e aperture seemed ample for the purpose. A comrade who observed the attempt, said that he himself, when in a similar condition, had driven a team down a flight of steps in a court leading from one street to another in a northern city. He declared that the descent seemed to him at the time only a gentle slope. On a bright, balmy April afternoon, characteristic of that month in eastern Virginia, we broke camp, moving through the town, passing the Marshall house where Ellsworth fell, and Suttles's warehouse, whence Anthony Burns, a few years before, fled from servitude; we embarked from a wharf east of the warehouse. Our commander and his lieutenants sailed in a steamboat which bore our pieces and caissons, and convoyed a fore and aft schooner which carried the non-commissioned officers and privates, and on whose decks our horses were picketed from the galley to the forecastle. In the hold where we slept were also hay and grain for our steeds, rations for the boys, and some ammun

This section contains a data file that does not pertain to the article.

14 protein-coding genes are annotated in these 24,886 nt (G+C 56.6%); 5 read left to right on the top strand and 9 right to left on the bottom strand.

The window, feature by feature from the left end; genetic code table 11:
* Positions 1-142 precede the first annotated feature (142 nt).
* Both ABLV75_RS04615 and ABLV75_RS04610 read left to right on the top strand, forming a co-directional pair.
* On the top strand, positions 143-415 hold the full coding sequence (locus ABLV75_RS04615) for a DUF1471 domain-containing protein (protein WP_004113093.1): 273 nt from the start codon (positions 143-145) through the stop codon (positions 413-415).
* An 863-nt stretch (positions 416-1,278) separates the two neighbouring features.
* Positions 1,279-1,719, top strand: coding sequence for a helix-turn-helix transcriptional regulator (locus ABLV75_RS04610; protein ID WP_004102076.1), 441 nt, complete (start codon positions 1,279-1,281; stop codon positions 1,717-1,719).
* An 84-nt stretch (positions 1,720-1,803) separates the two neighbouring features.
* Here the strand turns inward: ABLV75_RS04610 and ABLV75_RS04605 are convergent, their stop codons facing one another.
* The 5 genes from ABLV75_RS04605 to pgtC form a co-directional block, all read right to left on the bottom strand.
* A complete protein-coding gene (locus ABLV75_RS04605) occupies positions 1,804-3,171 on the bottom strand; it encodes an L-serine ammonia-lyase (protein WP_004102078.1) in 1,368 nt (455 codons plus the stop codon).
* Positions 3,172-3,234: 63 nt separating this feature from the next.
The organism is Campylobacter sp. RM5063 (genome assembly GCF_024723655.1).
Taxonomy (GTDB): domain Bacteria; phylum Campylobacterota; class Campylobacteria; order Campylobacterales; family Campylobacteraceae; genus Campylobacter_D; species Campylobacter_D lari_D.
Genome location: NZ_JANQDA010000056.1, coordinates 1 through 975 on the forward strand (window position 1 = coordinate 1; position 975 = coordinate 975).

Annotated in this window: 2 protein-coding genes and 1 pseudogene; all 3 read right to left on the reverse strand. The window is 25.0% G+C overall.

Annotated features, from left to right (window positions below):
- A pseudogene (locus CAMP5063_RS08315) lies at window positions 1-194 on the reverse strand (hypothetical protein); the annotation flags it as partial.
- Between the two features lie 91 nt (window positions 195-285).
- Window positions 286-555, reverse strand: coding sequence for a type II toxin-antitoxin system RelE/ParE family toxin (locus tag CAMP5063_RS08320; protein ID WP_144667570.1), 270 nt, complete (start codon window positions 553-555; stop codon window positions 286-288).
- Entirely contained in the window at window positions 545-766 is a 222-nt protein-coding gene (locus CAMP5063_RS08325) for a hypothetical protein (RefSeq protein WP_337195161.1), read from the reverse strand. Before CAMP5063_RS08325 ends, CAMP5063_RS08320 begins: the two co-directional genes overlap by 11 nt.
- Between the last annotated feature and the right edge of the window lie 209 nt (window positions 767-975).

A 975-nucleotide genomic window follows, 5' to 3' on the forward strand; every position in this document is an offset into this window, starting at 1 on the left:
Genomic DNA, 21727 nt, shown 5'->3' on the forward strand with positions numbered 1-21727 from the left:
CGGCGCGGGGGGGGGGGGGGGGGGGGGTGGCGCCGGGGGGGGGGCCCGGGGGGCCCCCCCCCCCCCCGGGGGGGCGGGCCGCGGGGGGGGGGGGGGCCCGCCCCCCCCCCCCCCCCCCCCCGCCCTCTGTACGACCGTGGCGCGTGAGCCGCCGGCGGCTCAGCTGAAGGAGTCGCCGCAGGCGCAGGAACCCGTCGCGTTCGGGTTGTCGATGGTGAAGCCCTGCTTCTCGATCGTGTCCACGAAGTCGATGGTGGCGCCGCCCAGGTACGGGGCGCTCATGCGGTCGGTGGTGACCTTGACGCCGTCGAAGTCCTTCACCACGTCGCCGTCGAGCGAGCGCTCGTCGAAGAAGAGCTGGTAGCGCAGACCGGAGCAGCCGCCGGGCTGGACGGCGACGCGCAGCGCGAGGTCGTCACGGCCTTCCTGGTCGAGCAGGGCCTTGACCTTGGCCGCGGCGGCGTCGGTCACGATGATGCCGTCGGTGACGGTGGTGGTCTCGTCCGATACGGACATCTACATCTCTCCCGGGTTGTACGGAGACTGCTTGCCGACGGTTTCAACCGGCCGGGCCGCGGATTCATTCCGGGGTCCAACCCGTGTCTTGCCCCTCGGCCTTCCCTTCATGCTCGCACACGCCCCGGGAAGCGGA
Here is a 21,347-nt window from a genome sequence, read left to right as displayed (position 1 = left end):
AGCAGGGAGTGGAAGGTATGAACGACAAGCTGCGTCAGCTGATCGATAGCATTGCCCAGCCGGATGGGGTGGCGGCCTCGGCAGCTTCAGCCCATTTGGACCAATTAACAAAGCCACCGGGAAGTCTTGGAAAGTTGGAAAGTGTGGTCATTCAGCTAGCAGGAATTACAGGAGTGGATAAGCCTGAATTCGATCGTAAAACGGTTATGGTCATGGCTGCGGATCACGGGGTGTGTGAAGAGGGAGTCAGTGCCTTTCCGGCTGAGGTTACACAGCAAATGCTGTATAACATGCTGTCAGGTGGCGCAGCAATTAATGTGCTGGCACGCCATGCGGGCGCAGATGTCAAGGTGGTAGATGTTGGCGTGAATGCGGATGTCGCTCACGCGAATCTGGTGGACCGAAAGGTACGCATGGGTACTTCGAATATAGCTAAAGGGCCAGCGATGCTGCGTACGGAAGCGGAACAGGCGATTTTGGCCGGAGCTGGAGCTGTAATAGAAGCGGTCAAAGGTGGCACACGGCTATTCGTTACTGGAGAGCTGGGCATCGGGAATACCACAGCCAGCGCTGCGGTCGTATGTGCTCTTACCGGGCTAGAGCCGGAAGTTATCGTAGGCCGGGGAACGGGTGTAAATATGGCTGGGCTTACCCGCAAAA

John Newton (search for this): chapter 5
rom the seaboard and elsewhere in Virginia, he concentrated, with Johnson's army for a nucleus, in front of Richmond. Roster. Sixth Army Corps. Maj. Gen. William B. Franklin, Commanding. In the Peninsula Campaign, 1862. First Division. Maj. Gen. H. W. Slocum, Commanding. First Brigade.—Col. A. T. A. Torbert, 1st, 2d, 3d, and 4th New Jersey Volunteers. Second Brigade.—Col. J. J. Bartlett, 16th and 27th New York, 5th Maine, and 96th Pennsylvania. Third Brigade.—Brig. Gen. John Newton, 18th, 31st, and 32d New York Volunteers, and 95th Pennsylvania (Gosline Zouaves). Artillery. Platt's D, 2d United States, 6 Napoleons. Porter's A, Massachusetts, 4 10-pd. Parrotts, and 2 12-pd. Howitzers. Hexamer's A, New Jersey, 4 10-pd. Parrotts, and 2 12-pd. Howitzers. Wilson's F, New York, 4 3-inch Ordnance Guns. Second Division. Maj. Gen. William F. Smith, Commanding. First Brigade.—Brig. Gen. W. S. Hancock, 5th Wisconsin, 49th Pennsylvania, 43d New